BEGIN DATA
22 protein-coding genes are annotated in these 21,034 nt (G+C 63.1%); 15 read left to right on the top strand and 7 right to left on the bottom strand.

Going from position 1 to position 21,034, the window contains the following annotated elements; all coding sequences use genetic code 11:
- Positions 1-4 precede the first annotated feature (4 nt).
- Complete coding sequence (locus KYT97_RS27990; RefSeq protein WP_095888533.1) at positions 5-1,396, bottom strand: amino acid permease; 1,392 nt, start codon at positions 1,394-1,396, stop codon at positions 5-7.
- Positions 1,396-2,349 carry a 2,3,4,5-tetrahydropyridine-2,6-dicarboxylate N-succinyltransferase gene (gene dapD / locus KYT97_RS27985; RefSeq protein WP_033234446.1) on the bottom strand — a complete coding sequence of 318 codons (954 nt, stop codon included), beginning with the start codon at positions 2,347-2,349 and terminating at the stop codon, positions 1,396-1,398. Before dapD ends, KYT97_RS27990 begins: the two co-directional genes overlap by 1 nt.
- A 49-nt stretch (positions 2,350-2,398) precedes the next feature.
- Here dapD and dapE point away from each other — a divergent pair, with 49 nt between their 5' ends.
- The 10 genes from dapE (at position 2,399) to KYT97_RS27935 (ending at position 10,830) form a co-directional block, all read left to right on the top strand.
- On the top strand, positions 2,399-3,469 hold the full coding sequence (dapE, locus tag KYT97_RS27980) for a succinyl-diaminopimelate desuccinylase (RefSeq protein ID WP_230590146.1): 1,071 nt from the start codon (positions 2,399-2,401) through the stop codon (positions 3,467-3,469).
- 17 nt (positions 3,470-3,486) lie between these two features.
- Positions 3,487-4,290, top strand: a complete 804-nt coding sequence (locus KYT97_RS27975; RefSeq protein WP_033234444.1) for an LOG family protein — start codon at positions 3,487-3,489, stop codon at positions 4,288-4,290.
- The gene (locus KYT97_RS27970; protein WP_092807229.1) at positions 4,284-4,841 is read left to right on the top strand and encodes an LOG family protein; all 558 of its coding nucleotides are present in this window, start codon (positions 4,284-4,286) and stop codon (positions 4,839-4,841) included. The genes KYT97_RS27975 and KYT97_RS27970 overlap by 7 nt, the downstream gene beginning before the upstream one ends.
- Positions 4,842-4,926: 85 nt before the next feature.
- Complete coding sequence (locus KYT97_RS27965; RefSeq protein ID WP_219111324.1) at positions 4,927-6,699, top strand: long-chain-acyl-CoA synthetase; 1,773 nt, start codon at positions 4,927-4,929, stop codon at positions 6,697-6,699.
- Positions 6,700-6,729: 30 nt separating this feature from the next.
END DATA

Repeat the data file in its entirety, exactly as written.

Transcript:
22 protein-coding genes are annotated in these 21,034 nt (G+C 63.1%); 15 read left to right on the top strand and 7 right to left on the bottom strand.

Going from position 1 to position 21,034, the window contains the following annotated elements; all coding sequences use genetic code 11:
- Positions 1-4 precede the first annotated feature (4 nt).
- Complete coding sequence (locus KYT97_RS27990; RefSeq protein WP_095888533.1) at positions 5-1,396, bottom strand: amino acid permease; 1,392 nt, start codon at positions 1,394-1,396, stop codon at positions 5-7.
- Positions 1,396-2,349 carry a 2,3,4,5-tetrahydropyridine-2,6-dicarboxylate N-succinyltransferase gene (gene dapD / locus KYT97_RS27985; RefSeq protein WP_033234446.1) on the bottom strand — a complete coding sequence of 318 codons (954 nt, stop codon included), beginning with the start codon at positions 2,347-2,349 and terminating at the stop codon, positions 1,396-1,398. Before dapD ends, KYT97_RS27990 begins: the two co-directional genes overlap by 1 nt.
- A 49-nt stretch (positions 2,350-2,398) precedes the next feature.
- Here dapD and dapE point away from each other — a divergent pair, with 49 nt between their 5' ends.
- The 10 genes from dapE (at position 2,399) to KYT97_RS27935 (ending at position 10,830) form a co-directional block, all read left to right on the top strand.
- On the top strand, positions 2,399-3,469 hold the full coding sequence (dapE, locus tag KYT97_RS27980) for a succinyl-diaminopimelate desuccinylase (RefSeq protein ID WP_230590146.1): 1,071 nt from the start codon (positions 2,399-2,401) through the stop codon (positions 3,467-3,469).
- 17 nt (positions 3,470-3,486) lie between these two features.
- Positions 3,487-4,290, top strand: a complete 804-nt coding sequence (locus KYT97_RS27975; RefSeq protein WP_033234444.1) for an LOG family protein — start codon at positions 3,487-3,489, stop codon at positions 4,288-4,290.
- The gene (locus KYT97_RS27970; protein WP_092807229.1) at positions 4,284-4,841 is read left to right on the top strand and encodes an LOG family protein; all 558 of its coding nucleotides are present in this window, start codon (positions 4,284-4,286) and stop codon (positions 4,839-4,841) included. The genes KYT97_RS27975 and KYT97_RS27970 overlap by 7 nt, the downstream gene beginning before the upstream one ends.
- Positions 4,842-4,926: 85 nt before the next feature.
- Complete coding sequence (locus KYT97_RS27965; RefSeq protein ID WP_219111324.1) at positions 4,927-6,699, top strand: long-chain-acyl-CoA synthetase; 1,773 nt, start codon at positions 4,927-4,929, stop codon at positions 6,697-6,699.
- Positions 6,700-6,729: 30 nt separating this feature from the next.